Washington: The United States launched a “stress test” programme to judge banks’ resistance to a possible deeper recession, as investors await President Barack Obama’s budget proposal to see what support it will give the economy.
The stress tests, mandatory for the roughly 20 institutions that each have over $100 billion in assets, will be used to determine whether they need more capital from a new US Treasury programme for government preferred stock investments that can be converted into common equity.
That plan offered some hope that the ailing banking sector could be getting closer to a fix, helping Asian shares edge up on Thursday, but it also underlined the growing cost of shoring up the battered US financial sector and broader economy.
All eyes will be on Obama’s first budget proposal, which he is scheduled to send to the US Congress later on Thursday, bracing for fights over how best to heal the economy, create a new healthcare system and still cut out-of-control deficits.
“It won’t be smooth sailing,” predicted Maya MacGuineas, president of the Committee for a Responsible Federal Budget, which wants tough controls to bring down deficit spending.
Obama has also pledged to cut subsidies to big farm businesses, which will reopen a long simmering fight about whether - and if so, how - the United States should reform its traditional farm supports.
Jitters in Japan
Markets will be looking for reassurances that the government has a clear idea of how to finance its plans to rebuild the US economy, meaning any prolonged battle over the budget could hurt confidence.
US stocks fell on Wednesday, disappointed that Obama’s first major address to Congress a day earlier lacked details of his plan to kickstart growth.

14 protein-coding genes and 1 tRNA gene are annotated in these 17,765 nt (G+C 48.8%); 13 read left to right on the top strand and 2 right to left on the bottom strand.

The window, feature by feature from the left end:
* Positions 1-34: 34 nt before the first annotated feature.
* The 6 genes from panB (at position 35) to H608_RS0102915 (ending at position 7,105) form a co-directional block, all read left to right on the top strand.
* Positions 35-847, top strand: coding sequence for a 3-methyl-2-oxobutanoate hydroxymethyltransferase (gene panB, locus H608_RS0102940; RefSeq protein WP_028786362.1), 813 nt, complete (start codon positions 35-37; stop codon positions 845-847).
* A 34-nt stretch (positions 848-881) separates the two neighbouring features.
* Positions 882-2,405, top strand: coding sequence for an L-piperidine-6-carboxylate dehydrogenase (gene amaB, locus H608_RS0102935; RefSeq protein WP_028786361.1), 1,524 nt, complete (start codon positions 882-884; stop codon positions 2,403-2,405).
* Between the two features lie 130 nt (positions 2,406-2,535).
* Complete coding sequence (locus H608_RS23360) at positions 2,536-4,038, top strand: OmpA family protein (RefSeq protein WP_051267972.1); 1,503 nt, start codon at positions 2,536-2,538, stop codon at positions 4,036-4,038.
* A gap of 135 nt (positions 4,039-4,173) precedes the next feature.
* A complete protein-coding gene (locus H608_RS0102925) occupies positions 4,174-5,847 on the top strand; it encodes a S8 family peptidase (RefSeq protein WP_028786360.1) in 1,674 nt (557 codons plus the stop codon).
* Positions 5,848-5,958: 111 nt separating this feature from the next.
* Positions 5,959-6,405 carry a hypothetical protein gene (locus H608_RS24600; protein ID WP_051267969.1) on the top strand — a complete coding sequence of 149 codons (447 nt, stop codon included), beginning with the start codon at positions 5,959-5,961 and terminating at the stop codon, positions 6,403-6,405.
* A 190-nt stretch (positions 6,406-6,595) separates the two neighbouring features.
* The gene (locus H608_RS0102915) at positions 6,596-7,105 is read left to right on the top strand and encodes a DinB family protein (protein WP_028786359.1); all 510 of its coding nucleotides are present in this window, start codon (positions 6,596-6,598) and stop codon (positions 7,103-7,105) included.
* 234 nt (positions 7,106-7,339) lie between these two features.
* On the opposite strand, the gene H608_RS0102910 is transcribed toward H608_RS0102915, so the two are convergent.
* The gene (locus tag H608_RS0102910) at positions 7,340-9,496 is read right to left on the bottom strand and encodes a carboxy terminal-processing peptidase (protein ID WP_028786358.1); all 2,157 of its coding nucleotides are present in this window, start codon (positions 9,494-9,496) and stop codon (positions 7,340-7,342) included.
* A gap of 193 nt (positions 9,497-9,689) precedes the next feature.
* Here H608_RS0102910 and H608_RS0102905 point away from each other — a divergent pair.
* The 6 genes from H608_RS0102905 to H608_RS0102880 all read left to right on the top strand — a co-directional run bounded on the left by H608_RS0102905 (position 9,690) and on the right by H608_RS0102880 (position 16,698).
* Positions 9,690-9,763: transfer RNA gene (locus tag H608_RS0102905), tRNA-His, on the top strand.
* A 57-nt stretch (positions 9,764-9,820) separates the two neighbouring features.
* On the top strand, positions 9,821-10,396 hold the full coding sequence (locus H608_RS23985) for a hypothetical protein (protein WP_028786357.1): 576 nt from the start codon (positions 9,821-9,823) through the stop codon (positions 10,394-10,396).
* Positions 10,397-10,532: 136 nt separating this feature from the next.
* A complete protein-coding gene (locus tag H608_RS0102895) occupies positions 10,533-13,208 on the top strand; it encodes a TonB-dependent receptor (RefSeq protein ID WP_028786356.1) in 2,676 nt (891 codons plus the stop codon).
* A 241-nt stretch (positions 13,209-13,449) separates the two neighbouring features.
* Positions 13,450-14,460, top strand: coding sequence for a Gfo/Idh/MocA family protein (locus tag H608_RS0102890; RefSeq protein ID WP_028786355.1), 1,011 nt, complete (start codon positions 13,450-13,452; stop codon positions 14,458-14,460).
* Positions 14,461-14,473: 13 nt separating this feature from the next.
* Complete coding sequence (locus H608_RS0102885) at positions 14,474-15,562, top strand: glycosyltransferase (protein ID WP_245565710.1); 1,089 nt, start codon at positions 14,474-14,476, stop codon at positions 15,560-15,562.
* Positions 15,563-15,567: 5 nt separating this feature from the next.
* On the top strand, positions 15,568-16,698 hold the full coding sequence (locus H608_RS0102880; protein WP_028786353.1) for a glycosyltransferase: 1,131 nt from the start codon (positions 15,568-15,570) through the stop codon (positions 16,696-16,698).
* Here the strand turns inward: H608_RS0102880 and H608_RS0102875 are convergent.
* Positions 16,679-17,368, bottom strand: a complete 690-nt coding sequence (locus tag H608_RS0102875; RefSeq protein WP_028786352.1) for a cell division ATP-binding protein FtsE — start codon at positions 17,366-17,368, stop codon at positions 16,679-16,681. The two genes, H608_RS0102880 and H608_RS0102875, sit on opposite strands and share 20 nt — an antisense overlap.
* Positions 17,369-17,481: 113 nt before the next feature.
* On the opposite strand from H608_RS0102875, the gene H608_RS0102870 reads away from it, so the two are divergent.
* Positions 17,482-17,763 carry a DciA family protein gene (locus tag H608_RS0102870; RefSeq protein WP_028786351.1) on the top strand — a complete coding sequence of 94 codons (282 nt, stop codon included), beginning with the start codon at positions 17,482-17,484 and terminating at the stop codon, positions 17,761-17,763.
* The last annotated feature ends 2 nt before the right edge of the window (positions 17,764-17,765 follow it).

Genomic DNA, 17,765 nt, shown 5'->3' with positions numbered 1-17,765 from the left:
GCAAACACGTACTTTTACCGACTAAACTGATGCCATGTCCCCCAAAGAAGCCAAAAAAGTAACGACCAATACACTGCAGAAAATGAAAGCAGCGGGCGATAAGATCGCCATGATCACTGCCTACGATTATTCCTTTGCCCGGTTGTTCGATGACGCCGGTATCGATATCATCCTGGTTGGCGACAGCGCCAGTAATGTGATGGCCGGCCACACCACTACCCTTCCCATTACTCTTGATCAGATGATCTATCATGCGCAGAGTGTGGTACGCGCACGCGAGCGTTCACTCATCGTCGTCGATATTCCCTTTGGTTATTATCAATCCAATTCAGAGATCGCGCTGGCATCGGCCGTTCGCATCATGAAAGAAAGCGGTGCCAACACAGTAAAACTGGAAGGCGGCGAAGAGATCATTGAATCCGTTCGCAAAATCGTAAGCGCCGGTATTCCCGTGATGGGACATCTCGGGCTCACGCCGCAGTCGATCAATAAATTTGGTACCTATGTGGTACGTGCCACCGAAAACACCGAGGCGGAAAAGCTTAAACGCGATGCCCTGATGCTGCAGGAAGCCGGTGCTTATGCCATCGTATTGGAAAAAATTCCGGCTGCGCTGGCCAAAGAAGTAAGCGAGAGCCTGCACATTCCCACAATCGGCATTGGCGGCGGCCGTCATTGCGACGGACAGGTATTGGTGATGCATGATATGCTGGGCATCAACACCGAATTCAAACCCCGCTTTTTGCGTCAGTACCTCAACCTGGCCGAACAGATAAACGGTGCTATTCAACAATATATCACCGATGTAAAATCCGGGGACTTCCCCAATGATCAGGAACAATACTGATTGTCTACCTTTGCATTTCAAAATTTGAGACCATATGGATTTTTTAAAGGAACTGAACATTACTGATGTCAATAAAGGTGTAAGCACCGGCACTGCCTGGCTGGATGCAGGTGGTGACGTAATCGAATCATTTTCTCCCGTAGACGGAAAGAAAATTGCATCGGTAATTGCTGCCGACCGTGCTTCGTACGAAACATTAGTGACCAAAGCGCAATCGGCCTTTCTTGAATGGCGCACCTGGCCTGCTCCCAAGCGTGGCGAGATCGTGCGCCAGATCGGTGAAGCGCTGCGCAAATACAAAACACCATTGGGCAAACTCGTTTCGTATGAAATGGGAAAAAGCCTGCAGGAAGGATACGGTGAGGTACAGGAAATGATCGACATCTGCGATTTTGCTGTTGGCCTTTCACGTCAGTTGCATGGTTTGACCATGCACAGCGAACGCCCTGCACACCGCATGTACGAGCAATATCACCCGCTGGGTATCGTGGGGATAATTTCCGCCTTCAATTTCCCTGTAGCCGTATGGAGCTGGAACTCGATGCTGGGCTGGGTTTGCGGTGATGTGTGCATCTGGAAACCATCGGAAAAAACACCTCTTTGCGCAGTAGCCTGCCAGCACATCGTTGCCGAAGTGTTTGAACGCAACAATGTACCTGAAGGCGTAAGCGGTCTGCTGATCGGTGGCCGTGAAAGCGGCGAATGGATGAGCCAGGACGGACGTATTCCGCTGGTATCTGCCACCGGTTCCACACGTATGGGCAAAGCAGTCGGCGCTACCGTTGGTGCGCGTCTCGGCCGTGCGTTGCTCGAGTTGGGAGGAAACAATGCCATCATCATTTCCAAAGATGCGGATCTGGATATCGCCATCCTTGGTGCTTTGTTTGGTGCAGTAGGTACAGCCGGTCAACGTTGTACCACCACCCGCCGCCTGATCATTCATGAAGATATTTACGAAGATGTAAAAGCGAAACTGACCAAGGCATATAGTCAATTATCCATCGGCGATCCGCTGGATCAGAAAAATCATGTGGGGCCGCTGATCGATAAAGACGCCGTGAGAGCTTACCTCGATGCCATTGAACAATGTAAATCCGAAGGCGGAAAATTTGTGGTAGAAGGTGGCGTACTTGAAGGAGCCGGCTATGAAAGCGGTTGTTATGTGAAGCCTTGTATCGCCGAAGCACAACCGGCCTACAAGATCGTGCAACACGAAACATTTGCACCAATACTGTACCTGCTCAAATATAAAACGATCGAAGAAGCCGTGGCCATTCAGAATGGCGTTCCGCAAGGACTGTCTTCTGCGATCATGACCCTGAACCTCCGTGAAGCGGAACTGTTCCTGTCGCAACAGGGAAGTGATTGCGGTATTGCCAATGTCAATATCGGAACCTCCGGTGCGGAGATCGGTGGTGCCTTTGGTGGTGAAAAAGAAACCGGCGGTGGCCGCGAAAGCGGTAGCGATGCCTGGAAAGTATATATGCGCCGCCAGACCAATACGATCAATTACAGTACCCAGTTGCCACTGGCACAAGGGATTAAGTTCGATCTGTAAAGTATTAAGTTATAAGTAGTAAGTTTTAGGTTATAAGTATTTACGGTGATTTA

Data showing US sales of existing homes last month dropped to the slowest pace since July 1997 added to the gloom, helping push the Standard & Poor’s 500 stock index down 1%.
The weak housing data fuelled a flight to what are viewed as safe assets, helping the dollar strengthen broadly.
It reached a three-month high against the yen on Thursday, as the Japanese currency appeared to lose favour as a safe-haven bid amid concerns about deterioration in the world’s second-biggest economy.
Yen weakness helped support Japanese shares, especially those of exporters such as Nissan Motor, as did bets that the US “stress tests” could bring greater certainty to the financial sector. The Nikkei rose 1.1% while Korean shares were up about 1%.
The Bank of Japan has cut interest rates to near zero and started buying a range of corporate assets to combat recession.
In a sign of the kind of resistance the central bank could meet if it seeks to expand those efforts, BOJ board member Tadao Noda said on Thursday that too much intervention in terms of asset purchases could distort proper market functioning.
Dearer deposit balance
One big surprise was an unexpected 6% jump in Australian business investment in the fourth quarter, suggesting the economy might have dodged a recession for now, and paring back expectations of an interest rate cut next week.
“We suspect it’ll be the last hurrah for investment and it’s downhill from here,” said Su-Lin Ong, senior economist at RBC Capital Markets.
All signs were that troubles with the banking sector worldwide will persist for some time.
Britain is expected to unveil details of a plan later on Thursday to limit banks’ losses on about ¥500 billion ($728 billion) of risky assets, which is designed help prevent full nationalisation.
Around the same time, Royal Bank of Scotland is set to post a record UK loss of up to 28 billion pounds ($40 billion) and unveil a far-reaching restructuring and plans to limit further losses from risky assets.
Australia and New Zealand Banking Group, the fourth-largest Australian lender, said it will cut its full-year dividend by about a quarter and post flat profit growth due to rising bad debt charges.
The US Federal Deposit Insurance Corp will need to raise the premiums it charges banks for guaranteeing bank deposits, its Chairman Sheila Bair said late on Wednesday.
US Treasury Secretary Timothy Geithner stressed that while the government stands ready to support banks that need more capital, it will not be running the banks or nationalising them.